As for Gary’s experience with an owl, it occurred out at Giant Rock, California. Close to the town of Landers, Giant Rock is where, from the 1950s to the late 1970s, a famous Contactee named George Van Tassel held yearly outdoor conferences on UFOs. Gary maintains that in November 2001 he rendezvoused at the old rock with an alien name Capsona – a blond-haired, beautiful woman, dressed in a long white gown. The two spent several hours discussing the precarious state of the human race. After which, and with the sun starting to set on the desert, Capsona told Gary to back away, which he did, to a distance of about forty feet. Capsona was suddenly bathed in a white light and was transformed into a roughly four-foot-tall, brilliantly white owl, which took to the skies and that was quickly lost from view. Again, and as with Maxine’s experience, there was no hint of a suggestion of a screen memory. Only that of an extraterrestrial with the stunning ability to shapeshift.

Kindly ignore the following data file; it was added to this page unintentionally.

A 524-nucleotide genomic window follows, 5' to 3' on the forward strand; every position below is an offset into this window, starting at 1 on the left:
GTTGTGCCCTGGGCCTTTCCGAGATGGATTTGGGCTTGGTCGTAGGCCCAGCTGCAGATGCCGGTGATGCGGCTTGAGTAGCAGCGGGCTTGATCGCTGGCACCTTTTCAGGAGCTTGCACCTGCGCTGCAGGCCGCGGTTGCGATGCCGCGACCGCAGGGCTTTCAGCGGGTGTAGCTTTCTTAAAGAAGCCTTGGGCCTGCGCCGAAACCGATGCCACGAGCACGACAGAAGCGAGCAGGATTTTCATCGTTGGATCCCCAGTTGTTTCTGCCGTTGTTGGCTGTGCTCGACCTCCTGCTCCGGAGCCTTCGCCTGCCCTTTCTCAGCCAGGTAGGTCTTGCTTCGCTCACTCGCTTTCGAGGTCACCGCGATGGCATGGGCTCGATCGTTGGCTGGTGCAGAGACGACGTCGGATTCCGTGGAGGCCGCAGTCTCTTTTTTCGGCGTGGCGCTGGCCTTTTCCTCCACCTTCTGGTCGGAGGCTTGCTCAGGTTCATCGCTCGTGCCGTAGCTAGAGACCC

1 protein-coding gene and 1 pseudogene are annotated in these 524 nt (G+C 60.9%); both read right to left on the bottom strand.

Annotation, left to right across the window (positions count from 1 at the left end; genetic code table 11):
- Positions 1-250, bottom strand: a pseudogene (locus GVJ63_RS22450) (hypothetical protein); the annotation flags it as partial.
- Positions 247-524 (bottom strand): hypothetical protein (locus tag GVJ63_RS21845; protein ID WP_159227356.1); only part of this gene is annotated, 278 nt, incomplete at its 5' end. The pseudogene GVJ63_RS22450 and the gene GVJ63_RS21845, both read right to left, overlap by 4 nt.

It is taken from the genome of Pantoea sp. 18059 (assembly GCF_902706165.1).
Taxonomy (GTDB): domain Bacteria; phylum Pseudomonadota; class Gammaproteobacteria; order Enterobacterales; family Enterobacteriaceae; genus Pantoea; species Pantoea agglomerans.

This content was originally published here.